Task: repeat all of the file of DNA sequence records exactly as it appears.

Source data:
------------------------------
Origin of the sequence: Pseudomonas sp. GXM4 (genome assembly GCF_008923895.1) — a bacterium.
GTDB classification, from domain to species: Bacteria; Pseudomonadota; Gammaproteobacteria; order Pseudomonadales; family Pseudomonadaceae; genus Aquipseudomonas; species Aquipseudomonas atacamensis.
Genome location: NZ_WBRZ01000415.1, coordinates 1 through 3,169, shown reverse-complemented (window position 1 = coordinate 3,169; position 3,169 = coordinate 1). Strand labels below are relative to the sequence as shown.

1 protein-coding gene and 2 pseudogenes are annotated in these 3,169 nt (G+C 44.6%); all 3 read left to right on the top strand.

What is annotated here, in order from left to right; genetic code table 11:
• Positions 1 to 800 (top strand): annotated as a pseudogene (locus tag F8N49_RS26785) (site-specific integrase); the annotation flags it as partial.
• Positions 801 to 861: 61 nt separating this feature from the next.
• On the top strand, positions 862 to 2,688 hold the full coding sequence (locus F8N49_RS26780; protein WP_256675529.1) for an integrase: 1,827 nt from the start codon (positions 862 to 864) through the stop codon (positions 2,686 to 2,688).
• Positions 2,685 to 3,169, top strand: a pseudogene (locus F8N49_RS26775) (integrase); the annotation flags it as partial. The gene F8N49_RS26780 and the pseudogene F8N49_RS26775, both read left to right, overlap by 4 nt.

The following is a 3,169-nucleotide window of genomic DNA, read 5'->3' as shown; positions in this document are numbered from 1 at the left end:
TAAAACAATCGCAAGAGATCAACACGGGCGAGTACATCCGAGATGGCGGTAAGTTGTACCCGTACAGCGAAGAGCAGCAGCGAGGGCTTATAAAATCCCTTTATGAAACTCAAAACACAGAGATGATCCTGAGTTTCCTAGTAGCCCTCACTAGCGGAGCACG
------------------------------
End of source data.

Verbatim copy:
Origin of the sequence: Pseudomonas sp. GXM4 (genome assembly GCF_008923895.1) — a bacterium.
GTDB classification, from domain to species: Bacteria; Pseudomonadota; Gammaproteobacteria; order Pseudomonadales; family Pseudomonadaceae; genus Aquipseudomonas; species Aquipseudomonas atacamensis.
Genome location: NZ_WBRZ01000415.1, coordinates 1 through 3,169, shown reverse-complemented (window position 1 = coordinate 3,169; position 3,169 = coordinate 1). Strand labels below are relative to the sequence as shown.

1 protein-coding gene and 2 pseudogenes are annotated in these 3,169 nt (G+C 44.6%); all 3 read left to right on the top strand.

What is annotated here, in order from left to right; genetic code table 11:
• Positions 1 to 800 (top strand): annotated as a pseudogene (locus tag F8N49_RS26785) (site-specific integrase); the annotation flags it as partial.
• Positions 801 to 861: 61 nt separating this feature from the next.
• On the top strand, positions 862 to 2,688 hold the full coding sequence (locus F8N49_RS26780; protein WP_256675529.1) for an integrase: 1,827 nt from the start codon (positions 862 to 864) through the stop codon (positions 2,686 to 2,688).
• Positions 2,685 to 3,169, top strand: a pseudogene (locus F8N49_RS26775) (integrase); the annotation flags it as partial. The gene F8N49_RS26780 and the pseudogene F8N49_RS26775, both read left to right, overlap by 4 nt.

The following is a 3,169-nucleotide window of genomic DNA, read 5'->3' as shown; positions in this document are numbered from 1 at the left end:
TAAAACAATCGCAAGAGATCAACACGGGCGAGTACATCCGAGATGGCGGTAAGTTGTACCCGTACAGCGAAGAGCAGCAGCGAGGGCTTATAAAATCCCTTTATGAAACTCAAAACACAGAGATGATCCTGAGTTTCCTAGTAGCCCTCACTAGCGGAGCACG